Probably the most compelling argument to date that the use of Tasers should be banned is the fact that several large police departments — in Las Vegas, Phoenix and Scottsdale, Ariz. — have now prohibited testing them on fellow officers during training exercises. This is due to the proliferation of severe injuries and subsequent lawsuits by injured officers.
According to the most recent report issued on Tasers by the ACLU of Northern California, in August 2005 alone officers in five states filed lawsuits against the device’s manufacturer, Taser International.
Amazingly, the same police departments that now ban the use of Tasers on their own rank and file continue to use them on their citizenry — sometimes with fatal consequences.
Consider the conditions under which the Tasers’ shocks are administered to officers as compared with their use on the public. As part of the Taser training process it is routine for officers in most departments to undergo a one-second blast from the weapon to better understand its debilitating impact before using it on a citizen.
This blast is administered in a tightly controlled setting, with the officer standing on a mat while being spotted by two fellow officers.
Despite these precautions, the Taser proved too dangerous to continue to use on officers. No such precautions are taken when a citizen is the one being zapped.
The Mountain View Police Department, as well as others in the Bay Area, continues to subject its officers to these Taser demonstrations, although the practice is now voluntary. It is easy to imagine that, once an officer is injured during one of these training sessions, Mountain View will quickly join those other departments in banning their use on fellow officers.
On the streets, when a citizen is shot with a Taser, the blast lasts for five seconds instead of one, and can be administered multiple times. In the last year alone we have seen 15 people in Northern California die after being shot with Tasers, many of them after receiving multiple five-second blasts.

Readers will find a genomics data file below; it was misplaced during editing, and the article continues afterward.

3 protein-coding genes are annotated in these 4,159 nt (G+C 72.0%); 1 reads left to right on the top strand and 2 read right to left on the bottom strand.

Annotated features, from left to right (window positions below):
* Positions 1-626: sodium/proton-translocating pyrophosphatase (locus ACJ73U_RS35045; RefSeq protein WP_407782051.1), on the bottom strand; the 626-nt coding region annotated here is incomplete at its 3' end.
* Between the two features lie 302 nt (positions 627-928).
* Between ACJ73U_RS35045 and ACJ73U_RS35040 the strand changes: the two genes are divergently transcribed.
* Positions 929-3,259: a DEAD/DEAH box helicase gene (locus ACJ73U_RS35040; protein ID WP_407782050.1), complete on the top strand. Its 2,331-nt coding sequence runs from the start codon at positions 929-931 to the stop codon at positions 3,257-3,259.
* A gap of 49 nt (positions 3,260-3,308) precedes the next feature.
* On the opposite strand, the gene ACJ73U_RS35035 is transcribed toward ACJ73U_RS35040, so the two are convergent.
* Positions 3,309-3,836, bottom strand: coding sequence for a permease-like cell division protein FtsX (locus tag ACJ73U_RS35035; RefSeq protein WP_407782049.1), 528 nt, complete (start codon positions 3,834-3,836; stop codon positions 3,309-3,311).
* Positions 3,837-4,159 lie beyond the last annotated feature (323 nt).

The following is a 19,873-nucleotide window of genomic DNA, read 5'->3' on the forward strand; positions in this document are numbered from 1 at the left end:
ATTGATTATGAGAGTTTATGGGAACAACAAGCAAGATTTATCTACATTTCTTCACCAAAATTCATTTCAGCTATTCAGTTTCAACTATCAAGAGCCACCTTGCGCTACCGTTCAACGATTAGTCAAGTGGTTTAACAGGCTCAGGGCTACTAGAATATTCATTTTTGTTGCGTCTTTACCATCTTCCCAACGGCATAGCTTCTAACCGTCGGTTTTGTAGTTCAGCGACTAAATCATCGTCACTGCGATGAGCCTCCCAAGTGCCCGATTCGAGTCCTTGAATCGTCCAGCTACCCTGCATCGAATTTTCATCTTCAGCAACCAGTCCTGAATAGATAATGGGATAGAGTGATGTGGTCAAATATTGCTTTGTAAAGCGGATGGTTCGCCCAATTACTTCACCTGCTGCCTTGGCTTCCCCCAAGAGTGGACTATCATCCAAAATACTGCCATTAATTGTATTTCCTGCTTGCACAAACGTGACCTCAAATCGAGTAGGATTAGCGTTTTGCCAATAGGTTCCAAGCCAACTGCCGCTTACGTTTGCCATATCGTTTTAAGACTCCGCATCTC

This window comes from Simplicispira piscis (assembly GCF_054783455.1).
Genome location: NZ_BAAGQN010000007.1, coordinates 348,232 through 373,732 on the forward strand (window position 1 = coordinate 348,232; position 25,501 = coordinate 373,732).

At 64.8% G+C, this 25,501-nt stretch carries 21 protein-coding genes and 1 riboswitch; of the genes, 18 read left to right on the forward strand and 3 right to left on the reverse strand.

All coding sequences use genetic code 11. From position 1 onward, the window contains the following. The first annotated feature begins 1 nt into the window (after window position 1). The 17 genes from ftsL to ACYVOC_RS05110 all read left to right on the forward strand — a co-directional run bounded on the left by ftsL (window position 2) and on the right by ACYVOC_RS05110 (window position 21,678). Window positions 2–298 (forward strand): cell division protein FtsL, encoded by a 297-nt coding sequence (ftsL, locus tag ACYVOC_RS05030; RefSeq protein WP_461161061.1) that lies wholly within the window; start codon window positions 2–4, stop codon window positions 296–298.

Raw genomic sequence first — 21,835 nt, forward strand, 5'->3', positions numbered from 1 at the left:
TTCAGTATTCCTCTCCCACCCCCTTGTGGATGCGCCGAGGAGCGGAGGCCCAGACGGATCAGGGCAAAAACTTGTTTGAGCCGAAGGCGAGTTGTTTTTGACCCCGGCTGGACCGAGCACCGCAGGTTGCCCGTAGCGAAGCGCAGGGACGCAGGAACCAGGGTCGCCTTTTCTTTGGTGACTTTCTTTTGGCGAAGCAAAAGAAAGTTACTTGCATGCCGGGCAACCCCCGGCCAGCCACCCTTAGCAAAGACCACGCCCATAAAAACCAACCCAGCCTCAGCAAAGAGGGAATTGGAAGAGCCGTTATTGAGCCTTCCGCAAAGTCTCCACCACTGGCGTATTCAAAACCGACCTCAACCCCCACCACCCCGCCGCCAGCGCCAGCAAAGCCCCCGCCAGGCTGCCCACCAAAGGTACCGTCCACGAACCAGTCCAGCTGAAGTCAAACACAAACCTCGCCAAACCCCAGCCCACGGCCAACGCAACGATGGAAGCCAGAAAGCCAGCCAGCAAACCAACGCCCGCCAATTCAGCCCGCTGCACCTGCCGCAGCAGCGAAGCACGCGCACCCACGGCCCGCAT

Of course the officers have no idea what vulnerabilities a citizen may have to the weapons before they inflict their 50,000-volt blast.
Too often we are seeing individuals hit by Tasers for the most innocuous of offenses before other truly non-lethal methods — like crisis intervention or conflict resolution — are even considered.
It is time we act responsibly as a community and ban Tasers in Mountain View, or at a minimum demand a moratorium on their use until adequate independent testing has been conducted to determine whether this weapon can ever be used in a truly safe and humane fashion.
Given that there have been more than 160 deaths by Tasers in the United States since 1999, nearly half of them in the last two years, once the testing has been completed an outright ban on Tasers is likely to be the only reasonable solution — absent an unbending rule that they only be used as an alternative to deadly force.
But given the fact that police are trained to use a gun when the suspect has a gun or a knife in close proximity, and given that Tasers only incapacitate their target 75 percent of the time, the likelihood that Tasers will ever be used as an alternative to deadly force is zero. If Tasers are not safe to use on police in tightly controlled circumstances, then certainly they’re not safe to use on our citizens on the streets of Mountain View.
This piece originally appeared in the Mt View Voice